~Will we ever get internet?? Yes! But not until at least November 17th. Let me tell you, untangling the webs of communication and responsibility at this school has been quite a feat. We have finally found someone competent, however, to handle this issue for us. Wahoo!!!

I'm off to watch the kick-off match of the autumn rugby internationals: England v. Australia! See ya later!

"The Lord has done great things for us, and we are filled with joy." Psalm 126:3

06 November 2009

all this beauty

There's not much news in my life. I've pretty much just been in the library all day every day for the last week. Yep. But here's that exciting place so you can see it!

And here's what the rest of the library looks like:

So exciting, I know. And here's my view out the window:

So that's all the news in my life!
The end.

Just kidding.
Here are some other important places in my life you should see. Those of you who've spent time in Oxford can look and reminisce...

These are the Exam Schools where I have all of my lectures every week:

I actually only have one lecture I have to go to every week, but why limit yourself to one when there's a million crazy interesting subjects that I could be learning from really smart people? Well, I guess maybe if you wanted to avoid the label of "nerd"... But I've been going to some great lecture series that are fulfilling my thus-far thwarted desire to take religion classes at Jewell: The Gospel of John, History of Israel, Doctrine Before Nicea, The Christian Doctrine of Creation, and Liturgy, as well as Comparative Government and Plato's Republic. Oh yeah. So they're pretty much like normal classes in the U.S. except for the fact that they're at Oxford, so of course they're in some crazy cool building like the Exam Schools and of course they're in huge impressive lecture halls:

This is the street I ride my bike down every day to get to the Exam Schools: High Street (affectionately known by locals as "The High"):

Not going to lie, I feel really cool riding my bike around town. I think it helps me blend in. Here are some of the sights to see on the way there. First of all: Blackwell. I have gushed about Blackwell before, so I'll just say that it is to bookstores as the National Cathedral is to churches. I know it doesn't look that impressive on the outside, but on the inside, it goes on FOREVER:

And here's the Rad Cam, the classic icon of Oxford:

It's used to house books for the Bodleian.
Moving a little closer to home, this is the road we live on:

And here's the grocery store we shop at in Summertown. We actually live closer to Summertown on Banbury Road than we do to City Centre. Anna would like this place...

Moving towards Regent's, here's a sweet cemetery I like to hang out at:

And here, just for De, is the Eagle and Child. Yes, Regent's Park College is immediately behind it. Incredible.

De, if you come visit me, I'll take you there... pleeeease??
Regent's Park is a relatively new college. The organization that eventually became RPC was started in 1752, and the college didn't move to this location until the 1920s. But it's still beautiful, albeit in a very different way from the huge impressive colleges. Here's our quad:

Melody took a few pictures when we were down at the river for rowing practice the other morning. Here's the river at 6:45 am:

It's magical. We walk back through Christ Church Meadows along this path. That's Christ Church College at the end, well-beloved by all Harry Potter fans:

And here's Christ Church on the left and a distant Magdalen College tower on the right:

All this beauty... you might have to close your eyes
And slowly open wide.
All this beauty, we traveled all night.
We drank the ocean dry, and watched the sun rise...

"He led them by a straight way to a city where they could settle.
Let them give thanks to the LORD for his unfailing love and his wonderful deeds for men..." Psalm 107:7-8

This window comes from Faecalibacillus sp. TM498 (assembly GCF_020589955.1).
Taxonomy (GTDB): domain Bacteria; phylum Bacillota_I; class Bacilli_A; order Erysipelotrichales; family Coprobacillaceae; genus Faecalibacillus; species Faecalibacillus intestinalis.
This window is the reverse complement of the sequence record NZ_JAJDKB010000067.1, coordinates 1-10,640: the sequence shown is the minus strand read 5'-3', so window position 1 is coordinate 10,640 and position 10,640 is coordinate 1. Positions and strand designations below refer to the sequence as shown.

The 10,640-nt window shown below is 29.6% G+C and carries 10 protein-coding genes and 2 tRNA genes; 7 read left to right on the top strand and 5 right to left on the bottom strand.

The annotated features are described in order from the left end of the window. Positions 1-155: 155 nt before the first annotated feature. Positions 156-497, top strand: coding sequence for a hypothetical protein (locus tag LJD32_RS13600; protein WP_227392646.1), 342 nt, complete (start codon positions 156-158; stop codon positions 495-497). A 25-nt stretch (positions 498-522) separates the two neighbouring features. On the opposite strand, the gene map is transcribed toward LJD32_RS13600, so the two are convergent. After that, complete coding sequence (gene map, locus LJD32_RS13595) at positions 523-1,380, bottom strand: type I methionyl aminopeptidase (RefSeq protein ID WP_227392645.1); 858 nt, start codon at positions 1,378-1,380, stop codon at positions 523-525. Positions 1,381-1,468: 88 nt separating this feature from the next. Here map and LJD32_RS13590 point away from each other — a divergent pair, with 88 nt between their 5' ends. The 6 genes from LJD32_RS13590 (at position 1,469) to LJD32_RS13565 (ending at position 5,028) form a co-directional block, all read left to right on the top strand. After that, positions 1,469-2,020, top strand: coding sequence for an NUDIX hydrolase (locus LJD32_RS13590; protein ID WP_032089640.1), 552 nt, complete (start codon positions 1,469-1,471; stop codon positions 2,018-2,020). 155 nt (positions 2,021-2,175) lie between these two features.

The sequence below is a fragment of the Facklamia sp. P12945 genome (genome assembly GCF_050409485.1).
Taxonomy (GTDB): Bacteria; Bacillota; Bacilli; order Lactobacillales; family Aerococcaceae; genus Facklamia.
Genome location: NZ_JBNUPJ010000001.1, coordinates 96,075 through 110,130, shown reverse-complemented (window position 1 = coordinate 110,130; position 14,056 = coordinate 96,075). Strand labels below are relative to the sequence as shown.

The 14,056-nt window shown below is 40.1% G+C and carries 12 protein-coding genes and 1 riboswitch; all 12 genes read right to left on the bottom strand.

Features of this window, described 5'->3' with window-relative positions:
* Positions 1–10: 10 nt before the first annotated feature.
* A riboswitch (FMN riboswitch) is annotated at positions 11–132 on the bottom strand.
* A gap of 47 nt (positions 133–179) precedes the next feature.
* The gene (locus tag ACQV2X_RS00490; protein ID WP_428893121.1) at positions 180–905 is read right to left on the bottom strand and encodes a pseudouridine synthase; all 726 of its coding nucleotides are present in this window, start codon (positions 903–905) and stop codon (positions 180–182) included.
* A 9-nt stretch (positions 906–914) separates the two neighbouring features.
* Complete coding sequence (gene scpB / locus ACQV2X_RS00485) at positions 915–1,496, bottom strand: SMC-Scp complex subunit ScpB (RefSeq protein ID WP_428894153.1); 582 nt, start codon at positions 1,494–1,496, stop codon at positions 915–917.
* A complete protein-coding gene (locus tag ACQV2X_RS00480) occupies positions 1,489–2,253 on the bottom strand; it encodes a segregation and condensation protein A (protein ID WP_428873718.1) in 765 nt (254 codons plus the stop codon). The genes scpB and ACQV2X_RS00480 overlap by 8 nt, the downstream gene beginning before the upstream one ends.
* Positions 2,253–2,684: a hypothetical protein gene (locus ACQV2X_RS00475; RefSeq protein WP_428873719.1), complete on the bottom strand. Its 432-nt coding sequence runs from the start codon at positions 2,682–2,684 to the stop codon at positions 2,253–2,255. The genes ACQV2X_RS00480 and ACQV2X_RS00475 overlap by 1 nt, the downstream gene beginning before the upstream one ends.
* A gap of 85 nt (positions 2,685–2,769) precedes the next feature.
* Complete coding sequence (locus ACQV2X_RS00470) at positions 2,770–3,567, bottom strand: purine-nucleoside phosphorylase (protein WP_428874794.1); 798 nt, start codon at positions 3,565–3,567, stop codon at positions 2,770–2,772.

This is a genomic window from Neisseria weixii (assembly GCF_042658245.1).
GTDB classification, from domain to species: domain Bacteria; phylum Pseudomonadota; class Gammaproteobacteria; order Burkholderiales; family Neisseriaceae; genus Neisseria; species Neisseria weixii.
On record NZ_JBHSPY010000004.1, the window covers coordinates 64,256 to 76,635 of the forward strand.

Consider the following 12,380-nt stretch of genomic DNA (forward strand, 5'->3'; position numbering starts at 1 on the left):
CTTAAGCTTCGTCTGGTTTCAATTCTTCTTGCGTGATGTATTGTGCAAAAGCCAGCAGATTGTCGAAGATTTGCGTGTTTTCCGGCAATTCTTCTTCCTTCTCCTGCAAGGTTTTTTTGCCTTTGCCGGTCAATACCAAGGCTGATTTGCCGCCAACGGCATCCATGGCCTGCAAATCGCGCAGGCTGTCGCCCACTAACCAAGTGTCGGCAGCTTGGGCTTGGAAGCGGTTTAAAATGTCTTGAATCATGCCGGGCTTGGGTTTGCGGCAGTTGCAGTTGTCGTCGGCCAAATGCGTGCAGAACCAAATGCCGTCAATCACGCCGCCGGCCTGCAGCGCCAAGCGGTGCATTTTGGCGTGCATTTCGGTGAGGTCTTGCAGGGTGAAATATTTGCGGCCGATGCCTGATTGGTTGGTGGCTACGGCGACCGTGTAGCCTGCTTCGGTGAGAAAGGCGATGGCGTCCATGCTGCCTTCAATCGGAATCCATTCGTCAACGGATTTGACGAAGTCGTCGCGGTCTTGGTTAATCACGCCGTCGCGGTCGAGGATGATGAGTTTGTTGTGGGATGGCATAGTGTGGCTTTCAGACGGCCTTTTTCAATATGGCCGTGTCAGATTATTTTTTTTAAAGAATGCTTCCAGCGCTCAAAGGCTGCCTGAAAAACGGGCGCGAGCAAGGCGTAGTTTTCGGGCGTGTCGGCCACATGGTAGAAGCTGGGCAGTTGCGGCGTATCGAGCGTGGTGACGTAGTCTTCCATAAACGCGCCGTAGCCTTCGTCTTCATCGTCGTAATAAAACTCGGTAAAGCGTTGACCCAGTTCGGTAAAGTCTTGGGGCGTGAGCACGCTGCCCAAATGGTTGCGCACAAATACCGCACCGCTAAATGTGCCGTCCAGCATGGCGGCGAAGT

05 November 2009

not as smart as i thought i was

Today is one of the few times in my life that I've ever felt subpar in intelligence, like I am just too dumb to understand what I'm learning. I'm working on an economics paper exploring why Britain emerged relatively unscathed from the main economic effects of World War I compared to continental Europe, and I am just really struggling to understand some of the concepts. Economics is not my forte. It is SO abstract and jargonistic. It takes me hours to read and understand one chapter, and then I have no idea how the various parts of it fit together.
This is me phoning a friend. If anyone has a five page, double-spaced answer to the question, let me know asap.
Maybe I should stick to something closer to my intelligence level. Like politics. Or coloring.

"For it is written: 'I will destroy the wisdom of the wise; the intelligence of the intelligent I will frustrate.'" 1 Corinthians 1:19

03 November 2009


This week has been one of the most shattering and the most joyous I've ever experienced. Someone in my life died, and someone was born. And I can't help but think about the two together.

One of my rowing teammates, a freshman girl at Regent's, was found dead in her room this week. They're thinking at this point it was an extremely swift onset of bacterial meningitis. She was absolutely fine that morning, vibrant and sweet and dreaming and planning and living. It's broken the entire college's hearts, including mine.

And yet my joy cannot be greater: I have another new nephew. Luke Alan Seiler was born yesterday and even though I haven't met him yet, and won't get to for another eight months, he has my entire heart. Nieces and nephews are my absolute favorite people in the entire world.

So... yeah. I don't have any answers. I hold my palms up, filled with questions that create more questions. But even though I'm offering them, no one is lifting them out of my outstretched hands. They just sit there, weighty and messy. Friends have reached out to hold my hand, regardless of the dirt, but the bulk of it remains my burden. (I am so very grateful that they love me enough to reach for my hand, and not a Clorox wipe.) Maybe eventually God will plant something in the dirt.
Like a daffodil bulb.

"There is a time for everything, and a season for every activity under heaven: a time to be born and a time to die, a time to plant and a time to uproot, a time to kill and a time to heal, a time to tear down and a time to build, a time to weep and a time to laugh, a time to mourn and a time to dance..." Ecclesiastes 3:1-4